The first one is discontinuous precisely at the points of $C$, and it is “almost” Baire class $1$, in that one can turn it into a Baire class $1$ function by only modifying its values (carefully) at the endpoints of intervals contiguous to $C$. But if one does this, then the function no longer has the intermediate value property.

The second function has the property that the image of any subinterval of $(0,1)$, no matter how small, is all of $(0,1)$. The third function is in the same spirit, but it behaves even more dramatically: The image of every open interval is all of $\mathbb R$.

To verify that the functions are indeed in Baire class at most $2$:

1. For example 1, use that the limit of $x^n$ on ${}[0,1]$ is $0$ for $x<1$, and $1$ at $x=1$, to get for each open interval $(a,b)$ contiguous to $C$ a Baire class $1$ function $f_{[a,b]}$ that is zero everywhere except on ${}[a,b]$, where it coincides with $f$. Now use that the sum of finitely many Baire class $1$ functions is Baire class $1$.
2. For example 2, there are several ways to proceed. Here is one, which I do not think is optimal, but (I believe) is correct: Recall that a limsup is the infimum (over $m$) of a supremum (over all $n>m$), so it is enough to see that each $f_m(x)= \sup_{n>m}g_n$ is Baire class $1$, where

$\displaystyle g_n(x)=\frac{a_1+\dots+a_n}n$.

The point is that each $g_n$ has finitely many discontinuities, all of which are jump discontinuities. Any such function is Baire class $1.$ This would appear to mean that $f_m$ is Baire class $2$, but we are saved by noting that $f_m$ is the uniform limit of the $g_n$, $n>m$. (The point is that each Baire class is closed under uniform limits.)

3. The argument for example 3 is similar. (Note that this function is unbounded.)

To see that the functions are not Baire class $1$: The functions in examples 2 and 3 are discontinuous everywhere, but the set of points of continuity of a Baire class $1$ function is dense. For example 1, use Baire’s extension of this result giving us that, in fact, if $f$ is Baire class $1$, then for any perfect set $P$, the set of points of continuity of $f\upharpoonright P$ is comeager relative to $P$. In example 1 this fails (by design) when $P=C$. (All we need is that, for any closed set $D$, the restriction of a Baire one function to $D$ has at least one continuity point on $D$. Baire also showed that this characterizes Baire one functions.)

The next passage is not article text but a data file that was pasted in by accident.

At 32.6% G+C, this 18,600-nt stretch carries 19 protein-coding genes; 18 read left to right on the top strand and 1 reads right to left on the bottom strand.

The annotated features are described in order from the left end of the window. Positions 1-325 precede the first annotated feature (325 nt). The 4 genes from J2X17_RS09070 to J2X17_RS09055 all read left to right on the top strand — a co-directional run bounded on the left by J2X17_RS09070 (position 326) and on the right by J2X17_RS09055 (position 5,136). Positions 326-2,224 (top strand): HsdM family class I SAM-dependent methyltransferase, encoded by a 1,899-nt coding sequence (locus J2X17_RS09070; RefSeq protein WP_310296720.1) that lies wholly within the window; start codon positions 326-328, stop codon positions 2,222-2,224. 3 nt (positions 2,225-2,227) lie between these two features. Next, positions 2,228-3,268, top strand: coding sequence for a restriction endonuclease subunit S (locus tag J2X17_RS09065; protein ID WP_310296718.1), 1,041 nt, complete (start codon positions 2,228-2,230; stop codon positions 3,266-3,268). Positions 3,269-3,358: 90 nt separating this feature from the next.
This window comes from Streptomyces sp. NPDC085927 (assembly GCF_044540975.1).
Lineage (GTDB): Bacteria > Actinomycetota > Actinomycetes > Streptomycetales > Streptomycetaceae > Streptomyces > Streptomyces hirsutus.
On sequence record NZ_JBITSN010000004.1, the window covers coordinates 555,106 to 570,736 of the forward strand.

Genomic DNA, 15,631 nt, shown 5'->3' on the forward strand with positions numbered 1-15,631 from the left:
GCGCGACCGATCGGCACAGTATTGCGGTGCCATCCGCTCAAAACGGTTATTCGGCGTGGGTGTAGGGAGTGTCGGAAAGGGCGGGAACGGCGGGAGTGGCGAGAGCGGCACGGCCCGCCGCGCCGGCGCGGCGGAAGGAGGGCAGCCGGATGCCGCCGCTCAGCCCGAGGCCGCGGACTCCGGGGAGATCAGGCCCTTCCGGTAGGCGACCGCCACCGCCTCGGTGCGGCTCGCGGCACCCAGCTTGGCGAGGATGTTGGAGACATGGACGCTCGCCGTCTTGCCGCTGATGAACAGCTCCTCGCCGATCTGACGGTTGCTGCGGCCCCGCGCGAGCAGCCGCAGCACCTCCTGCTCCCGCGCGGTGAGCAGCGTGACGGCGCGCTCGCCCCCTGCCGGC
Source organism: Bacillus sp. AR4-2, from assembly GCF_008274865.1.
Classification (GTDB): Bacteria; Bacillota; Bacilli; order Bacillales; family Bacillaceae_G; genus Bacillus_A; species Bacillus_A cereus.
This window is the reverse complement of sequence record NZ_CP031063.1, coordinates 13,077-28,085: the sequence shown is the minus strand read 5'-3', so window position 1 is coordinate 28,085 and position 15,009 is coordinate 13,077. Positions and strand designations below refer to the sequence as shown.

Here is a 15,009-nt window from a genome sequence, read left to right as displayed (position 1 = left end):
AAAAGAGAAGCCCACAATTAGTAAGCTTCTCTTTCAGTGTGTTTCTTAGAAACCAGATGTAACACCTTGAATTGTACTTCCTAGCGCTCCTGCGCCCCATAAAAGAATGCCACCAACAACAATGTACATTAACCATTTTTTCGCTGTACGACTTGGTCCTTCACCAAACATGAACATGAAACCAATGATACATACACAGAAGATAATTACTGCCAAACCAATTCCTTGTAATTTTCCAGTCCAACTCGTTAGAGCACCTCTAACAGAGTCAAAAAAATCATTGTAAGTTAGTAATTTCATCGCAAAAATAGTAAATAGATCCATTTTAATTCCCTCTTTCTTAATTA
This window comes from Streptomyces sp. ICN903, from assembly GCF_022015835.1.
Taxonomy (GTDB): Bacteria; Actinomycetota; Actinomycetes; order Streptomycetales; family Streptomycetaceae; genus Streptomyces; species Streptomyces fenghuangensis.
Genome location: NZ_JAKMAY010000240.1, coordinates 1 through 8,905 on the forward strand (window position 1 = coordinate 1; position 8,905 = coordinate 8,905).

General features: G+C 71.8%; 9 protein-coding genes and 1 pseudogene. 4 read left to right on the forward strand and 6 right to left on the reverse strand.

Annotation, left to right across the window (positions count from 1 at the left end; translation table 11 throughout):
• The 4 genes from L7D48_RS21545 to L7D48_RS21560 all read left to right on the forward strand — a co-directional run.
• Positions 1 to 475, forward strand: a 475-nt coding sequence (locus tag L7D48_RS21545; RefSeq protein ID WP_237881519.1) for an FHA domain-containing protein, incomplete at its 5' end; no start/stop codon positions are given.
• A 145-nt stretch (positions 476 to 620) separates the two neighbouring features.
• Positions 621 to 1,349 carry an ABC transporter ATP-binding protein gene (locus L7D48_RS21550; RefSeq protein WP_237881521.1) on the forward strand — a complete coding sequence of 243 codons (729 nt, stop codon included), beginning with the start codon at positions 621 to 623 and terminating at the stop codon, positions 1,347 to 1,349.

Example 2 is also discussed in the van Rooij-Schikhof book (see their Exercise 9.M).

To close, let me include some examples that do not have the intermediate value property. Note first that if $A\subseteq\mathbb R$ and $\chi_A$ is its characteristic (or indicator) function, then $\chi_A$ is continuous iff $A=\emptyset$ or $\mathbb R$. More interestingly, $\chi_A$ is Baire class $1$ iff $A$ is both an $F_\sigma$ and a $G_\delta$ set.

Recall that a set is $F_\sigma$ iff it is the countable union of closed sets, and it is $G_\delta$ iff it is the countable intersection of open sets. The notation $F_\sigma$ is pronounced F-sigma. Here, the F is for fermé, “closed” in French, and the $\sigma$ is for somme, French for “sum”, “union”. Similarly, the notation $G_\delta$ stands for G-delta. Here, the G is for Gebiet, German for “area”, “region”— neighborhood—, and the $\delta$ is for Durchschnitt, German for “intersection”.

Note that, in particular, open sets are both: They are clearly $G_\delta$, and any open interval (and therefore, any countable union of open intervals) is a countable union of closed intervals. It follows that closed sets are also both. In particular, the characteristic function of the Cantor set is Baire class $1$. More generally, a function $f$ is Baire class $1$ iff the preimage $f^{-1}(U)$ of any open set is $F_\sigma$.

For the more general case where $A$ is $F_\sigma$ or $G_\delta$, then $\chi_A$ is Baire class $2$. For any $A$ which is either, but not both, $\chi_A$ is an example of a properly Baire class $2$ function. For instance, this is the case with $A=\mathbb Q$. In fact, $\chi_A$ is Baire class $2$ iff $A$ is both an $F_{\sigma\delta}$ and a $G_{\delta\sigma}$ set ($G_{\delta\sigma}$ sets are countable unions of $G_\delta$ sets, that is, countable unions of countable intersections of open sets, and $F_{\sigma\delta}$ sets are countable intersections of $F_\sigma$ sets, that is, countable intersections of countable unions of closed sets).

More generally, $f$ is Baire class $2$ iff for any open $U$, the set $f^{-1}(U)$ is $G_{\delta\sigma}$. For details, and a significant generalization due to Lebesgue, that characterizes each Baire class and relates it to the hierarchy of Borel sets, see section 24 in Kechris’s book Classical descriptive set theory.